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Adventures of a new mobile phone Pt. 3...
Adventures of a new mobile phone Pt. 3...
Editor's note: this particular article involves downloading and installing software from un-trusted web site. That's dangerous. It also involves running Windows. That's also dangerous. To top it all off, it also involves software that interacts with your mobile phone at a very low level. That, too, is dangerous. In short, HiR isn't responsible if you get in trouble with the law or your service provider, get a virus from a russian s3ri4lz site, get somehow addicted to running Windows, or brick your shiny new gadget.
Now for the fun stuff. One of the things I kind of relied on my Motorola e815 for was dial-up networking (DUN) via bluetooth. I didn't necessarily use it a lot, but as a sysadmin that's always been a bit of a road warrior, I often find myself places where there simply is no Internet. Inevitably, the pager-of-doom goes off and I'm out at the lake camping or at a location where there's no obvious Internet connection available. Other times, I'll be on a commuter bus and have the burning desire to check the news, or do some research on something really quick.
Whatever the reason, I enjoyed this functionality. On the e815, this was simple to enable. A quick punch-of-numbers on the keypad and voila. My MacBook could see it as a bluetooth modem with surprisingly quick download speed nonetheless -- at times upwards of 1mbit/sec.
The LG Chocolate? Different story. My MacBook saw it, but I wasn't getting anywhere. The connection would be refused with an invalid login and password, even though my login and password were fine when using my e815. This had me concerned.
I did a quick bit of research, and found that the phone has some internal IDs that differ when used for DUN. There's no quick handset-hack for this. Two things were required: A Data Cable, and the proprietary software from Qualcomm (called QPST) for changing the phone's settings. Even BitPIM wouldn't help me here.
All of the Windows operations were done within Parallels Desktop on a small Windows 2000 partition with all the latest patches. This isn't saying much, I don't know when the last patch was released for Windows 2000 but it's a lightweight operating system that can run the few Windows apps that I am ever tempted to launch.
The first order of business was to find the software. Unfortunately, the location where I got it seems to be offline, but you'll have to search for it. The specific file I found was a compressed installer for QPST 2.7 Build 231. Other builds might work fine. I'll caution you that a lot of sites that I found contained massive amounts of shady stuff, so do this at your own risk. I scanned the downloaded file for viruses before transferring it to my Win2K virtual machine. This is only available for Windows. Once downloaded, install it. It's a pretty straight-forward next-next-next installation.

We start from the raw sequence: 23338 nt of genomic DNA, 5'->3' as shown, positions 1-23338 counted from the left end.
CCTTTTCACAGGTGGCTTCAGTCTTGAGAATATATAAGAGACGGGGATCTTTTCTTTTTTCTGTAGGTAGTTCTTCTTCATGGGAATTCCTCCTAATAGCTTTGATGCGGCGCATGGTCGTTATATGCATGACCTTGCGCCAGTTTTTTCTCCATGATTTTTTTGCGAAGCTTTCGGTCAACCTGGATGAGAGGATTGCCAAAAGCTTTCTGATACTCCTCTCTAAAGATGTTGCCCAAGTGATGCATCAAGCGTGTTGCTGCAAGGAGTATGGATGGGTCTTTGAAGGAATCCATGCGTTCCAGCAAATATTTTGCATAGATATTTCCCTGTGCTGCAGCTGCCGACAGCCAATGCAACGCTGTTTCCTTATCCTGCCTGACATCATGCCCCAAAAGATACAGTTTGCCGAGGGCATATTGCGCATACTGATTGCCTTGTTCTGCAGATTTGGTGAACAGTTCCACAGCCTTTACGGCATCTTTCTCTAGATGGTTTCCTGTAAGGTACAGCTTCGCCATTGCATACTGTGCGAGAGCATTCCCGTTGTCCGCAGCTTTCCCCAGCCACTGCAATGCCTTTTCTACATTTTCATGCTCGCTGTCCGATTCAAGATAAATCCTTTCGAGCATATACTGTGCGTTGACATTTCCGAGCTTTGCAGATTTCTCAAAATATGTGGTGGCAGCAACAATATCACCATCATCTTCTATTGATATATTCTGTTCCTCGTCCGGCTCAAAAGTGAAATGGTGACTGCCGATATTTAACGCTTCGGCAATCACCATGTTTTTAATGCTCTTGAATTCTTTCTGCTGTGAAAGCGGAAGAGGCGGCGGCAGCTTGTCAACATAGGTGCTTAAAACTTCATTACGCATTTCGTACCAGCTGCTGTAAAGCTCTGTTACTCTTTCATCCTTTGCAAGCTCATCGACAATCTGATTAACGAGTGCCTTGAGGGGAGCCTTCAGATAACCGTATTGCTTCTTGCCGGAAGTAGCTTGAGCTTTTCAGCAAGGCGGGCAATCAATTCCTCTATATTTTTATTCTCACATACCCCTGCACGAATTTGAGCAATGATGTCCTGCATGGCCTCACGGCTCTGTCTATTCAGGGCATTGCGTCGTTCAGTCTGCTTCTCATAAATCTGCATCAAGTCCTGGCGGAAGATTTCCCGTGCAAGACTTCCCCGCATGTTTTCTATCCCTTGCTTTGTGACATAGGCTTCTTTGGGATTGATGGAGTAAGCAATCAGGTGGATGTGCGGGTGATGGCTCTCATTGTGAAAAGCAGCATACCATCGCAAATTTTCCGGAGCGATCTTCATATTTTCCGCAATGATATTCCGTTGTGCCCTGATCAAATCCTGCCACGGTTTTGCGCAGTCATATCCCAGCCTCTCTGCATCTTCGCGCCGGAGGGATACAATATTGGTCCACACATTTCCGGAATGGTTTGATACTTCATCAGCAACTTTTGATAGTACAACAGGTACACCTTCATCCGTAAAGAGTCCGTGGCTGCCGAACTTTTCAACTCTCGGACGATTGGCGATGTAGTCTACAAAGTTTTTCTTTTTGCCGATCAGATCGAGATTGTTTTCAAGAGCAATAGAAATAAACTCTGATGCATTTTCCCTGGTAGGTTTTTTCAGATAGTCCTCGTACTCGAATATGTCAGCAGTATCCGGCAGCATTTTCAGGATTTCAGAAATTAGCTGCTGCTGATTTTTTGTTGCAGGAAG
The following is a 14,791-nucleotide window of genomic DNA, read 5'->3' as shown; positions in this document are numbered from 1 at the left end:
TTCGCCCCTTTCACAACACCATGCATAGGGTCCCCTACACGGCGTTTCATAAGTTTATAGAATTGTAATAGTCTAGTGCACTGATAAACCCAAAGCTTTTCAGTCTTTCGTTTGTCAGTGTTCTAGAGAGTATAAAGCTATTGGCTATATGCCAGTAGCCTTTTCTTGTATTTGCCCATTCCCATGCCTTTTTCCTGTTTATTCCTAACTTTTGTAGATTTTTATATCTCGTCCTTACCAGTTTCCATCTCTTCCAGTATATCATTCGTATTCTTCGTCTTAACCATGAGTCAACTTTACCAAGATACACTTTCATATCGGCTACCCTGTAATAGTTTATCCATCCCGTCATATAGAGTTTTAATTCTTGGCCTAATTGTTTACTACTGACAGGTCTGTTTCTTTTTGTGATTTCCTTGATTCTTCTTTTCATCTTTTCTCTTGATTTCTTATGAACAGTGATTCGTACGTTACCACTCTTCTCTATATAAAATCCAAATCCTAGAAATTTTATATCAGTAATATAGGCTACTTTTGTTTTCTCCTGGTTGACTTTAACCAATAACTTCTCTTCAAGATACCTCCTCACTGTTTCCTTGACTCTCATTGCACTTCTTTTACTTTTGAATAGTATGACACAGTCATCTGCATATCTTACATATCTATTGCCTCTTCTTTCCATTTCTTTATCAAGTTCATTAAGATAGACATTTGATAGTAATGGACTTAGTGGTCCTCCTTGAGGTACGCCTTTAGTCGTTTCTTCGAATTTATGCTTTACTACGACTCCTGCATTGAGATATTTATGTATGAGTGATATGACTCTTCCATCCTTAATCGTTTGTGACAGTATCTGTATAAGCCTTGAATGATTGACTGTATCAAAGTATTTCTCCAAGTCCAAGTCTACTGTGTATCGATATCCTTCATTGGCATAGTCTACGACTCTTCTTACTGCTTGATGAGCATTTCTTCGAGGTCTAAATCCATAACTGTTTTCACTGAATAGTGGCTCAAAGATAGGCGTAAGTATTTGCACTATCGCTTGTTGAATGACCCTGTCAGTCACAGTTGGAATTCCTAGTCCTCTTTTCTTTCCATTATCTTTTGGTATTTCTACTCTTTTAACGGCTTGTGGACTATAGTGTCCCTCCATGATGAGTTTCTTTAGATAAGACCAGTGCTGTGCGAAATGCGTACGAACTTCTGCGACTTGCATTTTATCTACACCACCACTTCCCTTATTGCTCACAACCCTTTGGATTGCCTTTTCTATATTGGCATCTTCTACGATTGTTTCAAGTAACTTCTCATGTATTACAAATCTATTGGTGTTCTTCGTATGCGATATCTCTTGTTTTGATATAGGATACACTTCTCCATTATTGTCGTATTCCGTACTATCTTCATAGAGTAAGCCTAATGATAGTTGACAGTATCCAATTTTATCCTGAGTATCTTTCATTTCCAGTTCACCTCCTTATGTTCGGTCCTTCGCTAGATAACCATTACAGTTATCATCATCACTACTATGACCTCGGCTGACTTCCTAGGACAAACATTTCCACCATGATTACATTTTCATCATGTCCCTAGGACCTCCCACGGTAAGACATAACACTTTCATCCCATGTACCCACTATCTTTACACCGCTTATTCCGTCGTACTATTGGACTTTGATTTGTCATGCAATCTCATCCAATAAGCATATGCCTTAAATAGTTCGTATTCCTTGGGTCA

Next, of course, was finding the data cable. I went ahead and purchased the Verizon Chocolate music accessory kit. It was a relative bargain at only $45. Along with the USB Data cable, I also got a special stereo 1/16" headset, a 2GB TransFlash card and adapters. The package also came with drivers for the USB connection as well as software for managing music on the phone. I obviously had no intention of using their Windows software just to copy files to my phone, but the driver was also Windows-only. I installed the USB driver, inserted the 2GB card into my phone, and went on my way with the rest of this hack.
Once the drivers are installed, the phone shows up on a high COM Port. Make sure the phone is plugged in and if running Parallels (versus doing this on a dedicated Windows machine) make sure that the USB Device is enabled for Parallels (Devices > USB menu) then open QPST Configuration and hit "Add Port". If all's well, you should see your phone in the dialog. Select and add it accordingly.
Once the port has been added, close QPST Configuration.
Next, open QPST's Service Programming tool. It should immediately prompt you to select your phone. Select it and continue. BEFORE YOU DO ANYTHING AT ALL, hit "Read from Phone", enter the SP code (usually 000000) and then save the data to a file. This will back-up your phone's configuration.
Now that that's out of the way, on the row of tabs across the top, scroll over until you find the M.IP tab. Expand the "NAI" and "Tethered NAI" columns so you can read them both clearly. You can see that Tethered NAI is not the same as NAI.
Edit Tethered NAI so that it matches.
Then, save this configuration to a different backup file. Don't over-write your pristine backup, please. Finally, get your phreak on and click the "Write to Phone" button and cross your fingers.
Quit the QPST Service Programming tool. Your phone should reboot and be completely intact.
From there, you set up your dial-up networking as usual. This is straight-forward in both Windows and Mac OS X.
Phone Number: #777
User Name: the tethered NAI you used above, ex: firstname.lastname@example.org
Password: vzw (but anything should work)
Now that you have the cable with a driver for Windows, you can do USB Serial or bluetooth on Windows.
Without a USB Driver on OS X you can still do Bluetooth DUN. If you configured your phone's Bluetooth connection with the "Access the internet with this phone's data connection" option checked, it should simply ask for a username and password.